The branches between your family tree might be tighter than you think.
Let’s admit it. We distance ourselves from everything that has to do with our parents from the way they dress, to the way they talk and even their interests in pop culture.
However, we’re mirroring our older generation in more ways than one without realizing it.
Some students reluctantly admitted to similarly acting like their parents.
“Some of the things I do or say really remind me of the things that my parents do,” said student Kelly Herr, “I think that I do kinda act like my mom when she was growing up.”
“[I’m] kinda [like my parents],” said student Meghan Miller.
But some students refused to agree.
“I would hope that I’m not [like my parents],” said student Halle Mosser.
Students like Mosser may find the proof shocking.
The Fads of Fashion
Your parents’ closets used to be filled with bell bottoms and polyester. We laugh now, but have you looked into your collection of the latest trends?
Flannel is the new tie dye. Almost every other student can be seen walking down the hallways wearing it during the Winter.
Take a second glance at your parent’s platform shoes – you might have a similar pair under your bed.
However, students complain about being nagged by their parents about what they have on before leaving the house.
“My dad yells at me when I wear jeans with holes,” said Miller.
“My mom hates the way a lot of girls dress now,” said Herr.
But when it comes down to it, we’re in the same position as the adults before us.
“[My parents] thought skirts were too short [as well]. They thought whatever trend was popular wasn’t going to last,” said Holly Astheimer.
Many of us scoff at the idea of mood rings being a trend for our parents, but what will our kids think when they find out the similar trend affecting us, or wearing animals as bracelets around our wrists, also known as Sillybandz.
So while the trends may look different, the type of styles show that we might not be as unique as we had once thought.
The Lights, The Music, The Gaga
If you turn on the radio, nine times out of ten, a Lady Gaga song will come on and everyone in the room starts to sing along of how they ‘want a bad romance’ or how you ‘can’t see their poker face.’
“Lady Gaga is one of today’s most fascinating singers because she’s different,” said student Shannon Nitroy.
Lady Gaga is always altering sounds, looks and fashion, and is inspiring others along the way but she’s not the first superstar to have an ever-changing career.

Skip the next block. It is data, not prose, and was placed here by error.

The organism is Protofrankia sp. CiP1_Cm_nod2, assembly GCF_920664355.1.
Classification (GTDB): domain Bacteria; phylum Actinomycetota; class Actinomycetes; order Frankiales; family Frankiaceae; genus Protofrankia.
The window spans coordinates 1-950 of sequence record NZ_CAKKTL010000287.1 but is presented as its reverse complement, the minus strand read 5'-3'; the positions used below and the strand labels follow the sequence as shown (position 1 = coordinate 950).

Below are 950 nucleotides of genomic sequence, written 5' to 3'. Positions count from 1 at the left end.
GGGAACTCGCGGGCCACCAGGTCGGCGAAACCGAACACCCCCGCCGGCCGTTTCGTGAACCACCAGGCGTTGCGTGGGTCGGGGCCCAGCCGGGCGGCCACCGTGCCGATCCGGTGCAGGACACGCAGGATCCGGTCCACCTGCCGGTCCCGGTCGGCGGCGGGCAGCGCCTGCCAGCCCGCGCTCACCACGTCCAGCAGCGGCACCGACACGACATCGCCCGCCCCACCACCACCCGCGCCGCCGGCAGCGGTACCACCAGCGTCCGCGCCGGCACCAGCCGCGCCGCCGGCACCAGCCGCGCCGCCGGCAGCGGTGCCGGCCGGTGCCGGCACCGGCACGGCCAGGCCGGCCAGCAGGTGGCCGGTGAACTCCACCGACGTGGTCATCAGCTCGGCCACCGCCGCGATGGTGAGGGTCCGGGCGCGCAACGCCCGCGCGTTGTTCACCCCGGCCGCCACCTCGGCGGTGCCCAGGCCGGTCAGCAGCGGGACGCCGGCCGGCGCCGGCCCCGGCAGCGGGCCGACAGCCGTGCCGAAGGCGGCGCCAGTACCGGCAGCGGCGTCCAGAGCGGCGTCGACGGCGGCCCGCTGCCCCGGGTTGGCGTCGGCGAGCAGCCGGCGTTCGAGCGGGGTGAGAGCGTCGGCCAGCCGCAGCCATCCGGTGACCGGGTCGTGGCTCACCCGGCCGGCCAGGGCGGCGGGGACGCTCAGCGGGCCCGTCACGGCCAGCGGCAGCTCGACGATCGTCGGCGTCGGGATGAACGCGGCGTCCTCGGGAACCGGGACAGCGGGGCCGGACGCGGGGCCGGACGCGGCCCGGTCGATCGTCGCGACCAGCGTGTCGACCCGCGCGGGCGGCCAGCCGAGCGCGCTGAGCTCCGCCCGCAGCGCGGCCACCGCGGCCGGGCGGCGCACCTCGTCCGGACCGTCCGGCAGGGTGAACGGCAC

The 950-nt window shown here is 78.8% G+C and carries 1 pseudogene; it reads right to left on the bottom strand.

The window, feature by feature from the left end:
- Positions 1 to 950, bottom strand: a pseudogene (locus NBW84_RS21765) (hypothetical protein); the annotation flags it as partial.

Our older generation had its own Lady Gaga – the one and only, Madonna, who also had a huge impact on music in the ’80’s and 90’s.
“Madonna adopted a new persona for every album,” said Thea Andrews, a former correspondent of music for Entertainment Tonight, “Gaga does it for every song, every big performance.”
Madonna and Lady Gaga are arguably the biggest pop stars of the former and the current generation respectively.
Many adults saw Madonna’s songs – such as ‘Like a Virgin’ or ‘Papa Don’t Preach’ as provocative and controversial.
Lady Gaga is no stranger to controversy as well, but it may prove that a little bit of controversy makes for a lot of success.
But today, the same ones who were followers of Madonna are now anti-Gaga.
“My dad thinks [today’s music like Lady Gaga] is crap,” said Miller.
But just like how some of us have sneaked ‘Like a Prayer’ onto our iPods, some of our parents have their guilty pleasures as well.
“My mom listens to Lady Gaga,” said Herr, “She sings the wrong words, but she listens.”
More Surprising Similarities
Long hair was cool in the ’70’s and has had it’s fair share of time in the spotlight during our lives.
Our parents lived through a strongly opposed Vietnam War, and now, we our currently watching a similar War in Iraq.
Both generations have had their share of natural disasters – In 1970, an earthquake in Peru left 700,000 people homeless, while the 2010 earthquake in Haiti left about 1.5 million people homeless.
The older generation worked hard to land onto the Moon – now we watch as our astronauts attempt to explore Mars – and further.
One of the greatest hurricanes ever, Hurricane Agnes, occurred in 1972, which has been challenged by the 2005 Hurricane Katrina as one of the most costly hurricanes ever.
Different But The Same
Yes, we are our parents.
We have their DNA, their chromosomes and the same genetics, but until we’re about 30, we will probably do anything we can to distance ourselves from them.
Still, our fashion trends, our music and the events that we witness prove one small thing.
We’re more alike than we know, or at least, want to admit.
By Mike Nitroy